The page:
As we mark the 150th anniversary of confederation, The Philanthropist is profiling Canadians from across the non-profit sector and putting a face to 150 individuals who work or volunteer in Canada’s social sector.
Name: Marla MacLeod
Current role in the sector: Managing Director, Ecology Action Centre
Years working and/or volunteering in the non-profit sector: Twenty years.
What was your first job in the sector or a defining moment?
My first job in the sector was my high school summer job–I worked at the Discovery Centre, the science centre here in Halifax. People loved being there. It was an environment where people could learn something new in a fun and engaging way. I remember the bubble room being really great. I recently had the opportunity to take my two year-old daughter to the Discovery Centre–as it turns out, the bubble room is still fun! Twenty years later, I still see the importance of being in an organization where your work is meaningful, engaging, and enjoyable.
Describe your desk/workspace.
I have a messy desk in a beautiful office. I consider myself an organized person, but my desk is always a disaster. Currently on my desk: markers, flip chart paper, a postcard that says “Stay Woke”, notes for the upcoming board orientation session and far too many to-do lists. Our office is a recently renovated 100+ year old building in the north end of Halifax. The renovation added a third floor, and increased our energy efficiency–making it one of the most energy efficient office buildings in Canada. Our building features salvaged materials, solar heating, sustainably harvested wood, and lots of natural light. It’s environmentally friendly, but beautiful too. We believe in walking the talk, and the building is a reflection of our values.
What are you reading or following that has expanded your understanding of the non-profit sector?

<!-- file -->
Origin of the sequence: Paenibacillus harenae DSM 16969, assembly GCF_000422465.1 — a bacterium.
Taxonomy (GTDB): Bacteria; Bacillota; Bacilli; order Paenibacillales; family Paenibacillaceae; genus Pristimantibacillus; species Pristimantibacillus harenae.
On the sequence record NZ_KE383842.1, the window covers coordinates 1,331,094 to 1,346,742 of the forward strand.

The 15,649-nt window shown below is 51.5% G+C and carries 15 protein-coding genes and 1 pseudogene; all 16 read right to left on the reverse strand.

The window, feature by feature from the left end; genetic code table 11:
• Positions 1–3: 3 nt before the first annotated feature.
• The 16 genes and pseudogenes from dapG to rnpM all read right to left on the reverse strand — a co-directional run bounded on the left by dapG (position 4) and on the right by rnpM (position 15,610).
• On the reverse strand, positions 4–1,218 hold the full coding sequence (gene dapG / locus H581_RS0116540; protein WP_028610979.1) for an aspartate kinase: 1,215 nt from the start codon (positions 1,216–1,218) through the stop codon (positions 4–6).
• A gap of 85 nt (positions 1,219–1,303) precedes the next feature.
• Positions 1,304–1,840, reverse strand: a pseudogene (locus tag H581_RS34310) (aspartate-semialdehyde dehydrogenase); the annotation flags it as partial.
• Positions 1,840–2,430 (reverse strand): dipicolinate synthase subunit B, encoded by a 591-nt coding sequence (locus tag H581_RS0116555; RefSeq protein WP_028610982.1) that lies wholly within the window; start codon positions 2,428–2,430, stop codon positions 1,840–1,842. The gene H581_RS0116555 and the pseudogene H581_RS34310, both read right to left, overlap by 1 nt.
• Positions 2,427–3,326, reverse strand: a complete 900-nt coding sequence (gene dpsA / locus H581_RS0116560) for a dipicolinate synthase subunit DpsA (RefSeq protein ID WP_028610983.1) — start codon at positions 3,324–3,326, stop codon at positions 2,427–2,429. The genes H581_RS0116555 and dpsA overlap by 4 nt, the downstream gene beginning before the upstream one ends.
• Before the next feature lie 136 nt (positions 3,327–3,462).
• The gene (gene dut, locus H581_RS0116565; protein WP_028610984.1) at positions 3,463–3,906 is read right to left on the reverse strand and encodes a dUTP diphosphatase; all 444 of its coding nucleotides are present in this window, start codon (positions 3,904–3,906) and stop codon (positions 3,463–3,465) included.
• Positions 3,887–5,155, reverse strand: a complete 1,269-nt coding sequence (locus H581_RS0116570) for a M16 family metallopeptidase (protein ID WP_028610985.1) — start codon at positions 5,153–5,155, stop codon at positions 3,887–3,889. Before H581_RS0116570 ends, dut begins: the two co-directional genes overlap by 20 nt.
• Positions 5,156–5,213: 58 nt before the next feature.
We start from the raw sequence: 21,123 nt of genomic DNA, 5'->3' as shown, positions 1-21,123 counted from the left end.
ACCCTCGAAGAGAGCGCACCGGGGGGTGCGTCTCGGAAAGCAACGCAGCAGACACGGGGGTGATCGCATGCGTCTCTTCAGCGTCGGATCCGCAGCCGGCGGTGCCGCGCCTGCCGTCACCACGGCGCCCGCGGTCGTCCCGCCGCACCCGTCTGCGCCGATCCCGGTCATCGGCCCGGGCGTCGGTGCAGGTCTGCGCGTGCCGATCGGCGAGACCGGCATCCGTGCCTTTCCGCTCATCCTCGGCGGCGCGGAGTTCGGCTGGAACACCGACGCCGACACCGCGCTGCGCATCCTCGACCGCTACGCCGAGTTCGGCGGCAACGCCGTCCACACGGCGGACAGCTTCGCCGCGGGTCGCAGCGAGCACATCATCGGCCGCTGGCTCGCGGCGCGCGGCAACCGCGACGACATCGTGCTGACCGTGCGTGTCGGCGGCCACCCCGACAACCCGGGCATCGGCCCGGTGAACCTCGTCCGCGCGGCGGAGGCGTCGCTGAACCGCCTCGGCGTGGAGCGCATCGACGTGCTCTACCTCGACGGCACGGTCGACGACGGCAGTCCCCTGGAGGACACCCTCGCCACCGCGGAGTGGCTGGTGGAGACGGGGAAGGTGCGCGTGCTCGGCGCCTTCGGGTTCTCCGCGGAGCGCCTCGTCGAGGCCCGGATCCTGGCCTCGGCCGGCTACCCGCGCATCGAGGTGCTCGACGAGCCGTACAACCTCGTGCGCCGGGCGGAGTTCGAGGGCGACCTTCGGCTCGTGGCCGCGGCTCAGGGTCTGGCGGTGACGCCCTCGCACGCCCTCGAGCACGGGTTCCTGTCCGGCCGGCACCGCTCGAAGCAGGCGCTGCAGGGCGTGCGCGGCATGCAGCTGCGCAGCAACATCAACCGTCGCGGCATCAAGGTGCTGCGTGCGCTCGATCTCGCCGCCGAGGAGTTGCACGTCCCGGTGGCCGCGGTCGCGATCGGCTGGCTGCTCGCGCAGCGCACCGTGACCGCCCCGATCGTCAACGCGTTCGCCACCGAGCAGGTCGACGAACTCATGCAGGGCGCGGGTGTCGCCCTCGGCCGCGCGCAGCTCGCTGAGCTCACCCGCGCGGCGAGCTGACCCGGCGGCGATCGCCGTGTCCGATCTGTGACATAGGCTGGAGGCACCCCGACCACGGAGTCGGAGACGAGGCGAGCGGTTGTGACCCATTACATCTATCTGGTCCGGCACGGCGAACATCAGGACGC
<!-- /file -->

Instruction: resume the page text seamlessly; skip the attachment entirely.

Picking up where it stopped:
I love Getting to Maybe by Frances Westley, Brenda Zimmerman and Michael Patton. It opened up my thinking around developmental evaluation and how to stay nimble and show impact in an ever shifting landscape. While a webinar series rather than a book, I have been watching “Engagement Organizing 101” from the Freshwater Alliance and Ecology Ottawa. It’s been helpful in rethinking how we build leadership and engage our volunteers. I also regularly read the Stanford Social Innovation Review for stories and inspiration from social innovators around the world.
What do you think our sector needs to be thinking about?
Diversity and environmental justice are top of mind for us. We would like to support more diverse voices in our work, and work to ensure that traditionally marginalized communities have a place at the table. Specifically, we’ve been considering how we can we be good allies for local Indigenous communities. Another topic we’re focusing on is the role storytelling plays in how we communicate with our community. We’ve been considering how to talk about successes in a way that everyone can understand and really show the impact of our work in the community.
Do you know someone we should profile as part of this series? Email us at firstname.lastname@example.org